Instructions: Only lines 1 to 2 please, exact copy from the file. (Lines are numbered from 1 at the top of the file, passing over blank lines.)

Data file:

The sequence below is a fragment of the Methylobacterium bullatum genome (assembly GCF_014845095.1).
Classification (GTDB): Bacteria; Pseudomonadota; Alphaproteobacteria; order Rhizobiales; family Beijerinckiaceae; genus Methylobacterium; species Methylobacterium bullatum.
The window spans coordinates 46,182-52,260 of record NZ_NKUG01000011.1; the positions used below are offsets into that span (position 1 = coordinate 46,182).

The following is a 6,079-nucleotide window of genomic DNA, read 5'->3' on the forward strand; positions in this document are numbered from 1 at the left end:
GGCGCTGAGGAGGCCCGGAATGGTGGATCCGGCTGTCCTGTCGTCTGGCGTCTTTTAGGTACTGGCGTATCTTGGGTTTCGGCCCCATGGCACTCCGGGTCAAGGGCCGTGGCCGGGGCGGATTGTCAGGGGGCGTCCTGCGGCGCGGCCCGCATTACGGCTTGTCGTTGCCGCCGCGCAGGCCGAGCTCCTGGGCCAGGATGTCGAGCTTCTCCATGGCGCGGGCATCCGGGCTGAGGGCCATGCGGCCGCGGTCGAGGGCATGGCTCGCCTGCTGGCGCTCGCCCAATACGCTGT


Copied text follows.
The sequence below is a fragment of the Methylobacterium bullatum genome (assembly GCF_014845095.1).
Classification (GTDB): Bacteria; Pseudomonadota; Alphaproteobacteria; order Rhizobiales; family Beijerinckiaceae; genus Methylobacterium; species Methylobacterium bullatum.